Summary: What is the Bible? And what to do with it? This sermon dives into the question of divine inspiration and the dual divine-human character of the Holy Scripture. God's word is alive and active, and it continues to speak to us personally whenever we open the Bible and our hearts.
[This sermon was preached on 1 July 2018, Apostles' Sunday / 3rd yea, ELCF Lectionary]
What is the Bible? And what to do with it? These are the two questions that the Apostle Paul is trying to answer in 2 Timothy 3:14–17. These were very relevant and very critical questions in the church that Timothy was pastoring. There were influential people in the church spreading wrong and harmful teaching about God and about Jesus. And as part of that teaching they also seduced Christians to live an unethical lifestyle.
Today, these questions are still very relevant, partly for the same reasons. But we should not only seek answers on a general level: What is the Bible, and what to do with it. We should also take those questions personally: What does the Bible mean to me? What do I do with it?
I remember a time when many people would come to church carrying their own Bibles. When the Bible was read from the pulpit, they would follow it from the Bible in front of them. Sometimes they would underline a word or a passage. Sometimes during the sermon, they would make notes in the margin. Many were carrying a Bible that was almost falling apart. Charles Spurgeon used to say:
“A Bible that's falling apart usually belongs to someone who isn't.”
But times have changed. Today, people don’t come to church with their Bibles. I know, for some people, the Bible is no longer 1,000 pages of printed paper in leather covers. Many of us carry the Bible with us as an app on our smartphone. But still, that Bible, or Bible app, often remains untouched during the service. It is not our priority to open the Scripture as we hear the Word preached. It is not our passion.
Let’s start with the question what the Bible is and what it is not.
Wikipedia defines the Bible as follows:
The Bible is a collection of sacred texts or scriptures that Jews and Christians consider to be a product of divine inspiration and a record of the relationship between God and humans.
Not bad! In 2 Timothy, Paul calls it “the Holy Scriptures” or simply “Scripture”. Elsewhere in the Bible it is referred to as “the word of God”.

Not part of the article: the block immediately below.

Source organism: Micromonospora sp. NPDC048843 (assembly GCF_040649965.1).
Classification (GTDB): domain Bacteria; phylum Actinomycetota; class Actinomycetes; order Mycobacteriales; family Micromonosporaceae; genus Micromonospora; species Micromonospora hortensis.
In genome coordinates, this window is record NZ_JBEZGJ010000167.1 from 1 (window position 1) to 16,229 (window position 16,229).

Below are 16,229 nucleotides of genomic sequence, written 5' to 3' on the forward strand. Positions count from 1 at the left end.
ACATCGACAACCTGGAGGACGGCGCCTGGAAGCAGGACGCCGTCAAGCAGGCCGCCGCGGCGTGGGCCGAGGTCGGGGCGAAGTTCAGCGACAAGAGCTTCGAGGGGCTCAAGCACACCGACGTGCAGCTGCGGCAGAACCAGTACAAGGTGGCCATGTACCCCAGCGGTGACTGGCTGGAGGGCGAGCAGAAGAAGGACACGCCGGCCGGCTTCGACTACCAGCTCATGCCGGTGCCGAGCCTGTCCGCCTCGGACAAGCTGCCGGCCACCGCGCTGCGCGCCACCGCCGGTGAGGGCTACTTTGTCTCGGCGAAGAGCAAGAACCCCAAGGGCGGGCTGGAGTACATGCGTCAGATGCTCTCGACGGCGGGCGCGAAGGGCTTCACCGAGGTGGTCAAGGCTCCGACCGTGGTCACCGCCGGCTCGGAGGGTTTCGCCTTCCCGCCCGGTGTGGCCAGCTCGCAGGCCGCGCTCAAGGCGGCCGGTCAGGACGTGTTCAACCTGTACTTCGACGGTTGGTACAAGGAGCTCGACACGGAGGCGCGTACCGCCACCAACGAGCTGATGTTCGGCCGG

When preachers quote a verse from the Bible, they may say: “King David wrote in the Psalms…” or “the apostle Paul writes to Timothy…”. But often they may simply say: “The Bible says…” or perhaps: “God says in the Bible…” That shows the unique character of the Bible. It has a profound position in the life of the church. And it has the capacity to speak to us, 21st century people—even almost 2,000 years after the last pages of the Bible were written. How come?
Paul, in his letter to Timothy, explains it this way:
All Scripture is God-breathed—breathed by God.
The Bible was written by over forty authors over a period of more than a thousand years. Some of them were prophets or kings, others were shepherds, farmers or fishermen, and still others were medical doctors, tax officers or civil servants. When reading their writings, you can easily recognize their personality, with their strengths and weaknesses, and with their all too human emotions. You could say that the Bible is a collection or library of through-and-through human writings. So how can we call it the Word of God? What does Paul try to tell us when he speaks about the Scripture as “God-breathed”?
The apostle Peter explains this in his own words when he speaks about Old Testament prophecies. He writes in his second letter:
Prophecy never had its origin in the human will, but prophets, though human, spoke from God as they were carried along by the Holy Spirit.
They spoke from God. in other words, what they spoke or wrote was not their own original invention. Their criticism towards society and its political and economic leaders was not motivated by their own unhappiness or their hunger for justice. Ultimately, what they spoke and wrote came from God. They were his thoughts and his words. And how did they receive those words from God? Peter says, “They were carried along by the Holy Spirit.”
Christians throughout the ages have tortured their little grey cells trying to make sense out of that. When you visit an old church, you may see representations of the four Evangelists Matthew, Mark, Luke and John carved in the pulpit or set in stained glass. Particularly Matthew is often portrayed with an empty page in front of him, a feather pen in his hand, and an angel hovering above him or sitting on his shoulder. The angel dictates word for word what Matthew must write down. That is not divine inspiration, but divine intervention.
But when we look at what is said in different books of the Bible about how the word of God came to prophets and others, we discover that that there is no fixed pattern. The word of God was transmitted to the authors in many different ways.